As Mexico’s historic energy reform approaches its five-year anniversary at the end of 2018, hydrocarbons production by companies independent from the country’s long-dominant national oil company remain in the embryonic stage.
July output at fields not associated with Petroleos Mexicanos (Pemex) averaged 3,983 b/d of crude and 46 MMcf/d of gas, versus national totals of 1.84 million b/d and 3.63 Bcf/d (excluding nitrogen content), according to the latest figures from upstream regulator Comision Nacional de Hidrocarburos (CNH).
These figures do not include the international companies that have signed farmout agreements with Pemex to jointly develop blocks, or the pre-reform service contracts that the state company is migrating to the new legal regime.
Since the Mexican Congress approved the reforms in 2013, the administration of Enrique Peña Nieto, who leaves office in December, has awarded more than 100 exploration and production (E&P) contracts to private and foreign operators.
Some of these contracts have already yielded discoveries, but few have reached commercial production, as the CNH data show. They also include 21 gas-rich blocks tendered last year at the jointly held 2.2 and 2.3 bidding rounds for onshore acreage.
“Really none of the areas from the gas-focused rounds have begun producing yet,” Pablo Zarate told NGI’s Mexico GPI. He is director of information at Pulso Energetico, a think tank supported by Amexhi, the Mexican private sector association of oil and gas companies. “These are processes that will take some time, although the rounds were quite successful.”
For the Mexican natural gas sector, developing an ecosystem of independent producers has several appeals. For one, it would ease the country’s dependence on imported gas, which currently supplies about 65% of the roughly 7.9 Bcf/d that Mexico consumes.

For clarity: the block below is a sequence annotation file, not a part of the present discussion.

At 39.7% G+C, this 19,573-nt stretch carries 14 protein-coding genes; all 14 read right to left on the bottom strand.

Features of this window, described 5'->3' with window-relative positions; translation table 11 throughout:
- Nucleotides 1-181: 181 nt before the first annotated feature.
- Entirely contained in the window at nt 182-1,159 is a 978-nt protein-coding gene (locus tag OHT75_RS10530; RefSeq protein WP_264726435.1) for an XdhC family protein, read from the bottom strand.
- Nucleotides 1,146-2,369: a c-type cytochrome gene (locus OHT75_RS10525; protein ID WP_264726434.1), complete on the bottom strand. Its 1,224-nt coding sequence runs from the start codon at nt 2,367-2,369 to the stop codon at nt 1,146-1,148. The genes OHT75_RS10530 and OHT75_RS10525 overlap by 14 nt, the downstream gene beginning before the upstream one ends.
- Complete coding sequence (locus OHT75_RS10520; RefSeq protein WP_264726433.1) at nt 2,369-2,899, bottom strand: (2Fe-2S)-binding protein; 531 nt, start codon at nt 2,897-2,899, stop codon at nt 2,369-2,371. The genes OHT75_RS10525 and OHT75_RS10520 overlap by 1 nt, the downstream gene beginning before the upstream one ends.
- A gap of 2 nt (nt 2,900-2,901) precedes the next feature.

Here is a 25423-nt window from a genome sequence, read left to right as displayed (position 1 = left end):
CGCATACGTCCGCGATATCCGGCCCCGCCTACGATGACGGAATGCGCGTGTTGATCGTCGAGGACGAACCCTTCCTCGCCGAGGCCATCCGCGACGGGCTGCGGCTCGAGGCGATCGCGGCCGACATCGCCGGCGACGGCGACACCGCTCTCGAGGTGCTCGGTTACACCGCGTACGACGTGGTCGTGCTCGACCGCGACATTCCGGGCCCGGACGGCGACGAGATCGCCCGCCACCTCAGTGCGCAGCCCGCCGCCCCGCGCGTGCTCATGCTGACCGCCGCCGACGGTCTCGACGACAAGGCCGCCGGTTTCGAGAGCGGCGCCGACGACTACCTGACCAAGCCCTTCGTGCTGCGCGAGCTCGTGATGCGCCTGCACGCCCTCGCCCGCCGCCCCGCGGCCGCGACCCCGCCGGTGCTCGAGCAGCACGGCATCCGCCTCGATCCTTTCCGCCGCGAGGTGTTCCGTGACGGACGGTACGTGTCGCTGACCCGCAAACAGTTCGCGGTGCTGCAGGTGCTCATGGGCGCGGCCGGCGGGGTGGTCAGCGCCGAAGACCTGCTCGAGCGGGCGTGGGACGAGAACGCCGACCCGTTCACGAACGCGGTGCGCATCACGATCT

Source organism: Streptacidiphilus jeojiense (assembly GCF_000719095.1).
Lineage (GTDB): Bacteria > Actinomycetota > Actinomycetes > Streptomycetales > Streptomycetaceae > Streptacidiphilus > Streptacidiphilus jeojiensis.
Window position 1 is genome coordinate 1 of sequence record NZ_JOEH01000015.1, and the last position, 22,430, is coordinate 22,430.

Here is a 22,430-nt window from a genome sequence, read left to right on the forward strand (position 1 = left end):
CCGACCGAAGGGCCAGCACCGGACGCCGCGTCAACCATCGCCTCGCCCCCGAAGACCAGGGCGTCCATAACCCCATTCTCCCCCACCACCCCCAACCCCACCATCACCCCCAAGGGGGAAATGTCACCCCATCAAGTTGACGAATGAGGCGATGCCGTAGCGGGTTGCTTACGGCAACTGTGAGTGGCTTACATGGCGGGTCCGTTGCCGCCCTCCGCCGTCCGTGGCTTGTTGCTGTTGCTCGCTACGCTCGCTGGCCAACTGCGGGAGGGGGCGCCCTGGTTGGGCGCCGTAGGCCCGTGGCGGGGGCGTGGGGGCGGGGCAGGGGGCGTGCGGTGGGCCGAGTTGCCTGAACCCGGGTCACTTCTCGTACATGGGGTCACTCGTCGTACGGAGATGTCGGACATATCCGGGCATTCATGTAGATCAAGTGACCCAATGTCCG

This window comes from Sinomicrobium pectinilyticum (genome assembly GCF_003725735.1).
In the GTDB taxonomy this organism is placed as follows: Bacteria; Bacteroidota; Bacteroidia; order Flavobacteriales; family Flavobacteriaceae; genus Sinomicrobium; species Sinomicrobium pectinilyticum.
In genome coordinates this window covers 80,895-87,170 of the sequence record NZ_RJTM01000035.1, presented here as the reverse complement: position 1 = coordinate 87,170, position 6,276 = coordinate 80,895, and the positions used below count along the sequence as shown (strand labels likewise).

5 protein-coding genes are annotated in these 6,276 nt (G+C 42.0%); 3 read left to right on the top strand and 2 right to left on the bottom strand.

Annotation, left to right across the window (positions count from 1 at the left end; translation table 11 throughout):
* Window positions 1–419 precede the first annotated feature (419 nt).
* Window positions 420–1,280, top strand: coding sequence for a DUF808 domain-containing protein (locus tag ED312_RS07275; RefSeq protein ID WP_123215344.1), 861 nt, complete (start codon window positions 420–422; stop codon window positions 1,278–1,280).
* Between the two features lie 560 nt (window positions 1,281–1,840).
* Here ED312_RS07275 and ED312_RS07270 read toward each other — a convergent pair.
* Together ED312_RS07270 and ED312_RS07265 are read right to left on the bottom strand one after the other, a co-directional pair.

Reducing that dependence is a policy objective shared by Pena Nieto and the incoming President-elect Andres Manuel Lopez Obrador, despite their markedly different views on the energy reform.
The emergence of independent producers also could stimulate the development of Mexico’s wholesale gas market, which was itself liberalized as part of the reform. An emerging base of independent producers could, for example, encourage the formation of local price indexes to compete with U.S. benchmarks that are widely used in the market now.
They could also push the development of Mexican pipeline systems in new directions, and toward new sponsors. Most recent pipeline projects in the country are anchored by transport agreements with federal power company Comision Federal de Electricidad (CFE) and, to a lesser extent, Pemex, to supply Mexican power plants and industrial consumers with imported gas from basins in the United States.
Moreover, although private developers are building the pipeline infrastructure, CFE and Pemex, as state companies with the full backing of the Mexican government, offer an “implicit sovereign guarantee,” said Houston-based George Baker, editor of Mexico Energy Intelligence.
The result is that the outgrowth of Mexico’s pipeline systems has been largely underpinned by its state energy companies with demand-side considerations in mind. This contrasts with developments in the gas market to the north.
“In the United States, producers become anchor shippers on new pipelines quite frequently,” said NGI’s Patrick Rau, director of strategy and research. “In fact, since the shale revolution really took hold in 2007, the overwhelming majority of new pipeline projects have been underwritten by producers that sign 10-year or longer contracts.
“Mexico is probably many, many moons away from that happening, especially if the country doesn’t allow fracking,” he added. “These independent producers would likely build gathering systems to get to existing pipelines, most likely the national Sistrangas system. But I really doubt we’d see a producer-underwritten pipeline until there is a critical mass of production from these independents.”
Early Gas Producers
The 46 MMcf/d produced during July came from 23 different contracts. More than half of the contracts are located in the northeastern Burgos Basin, Mexico’s largest non-associated production area.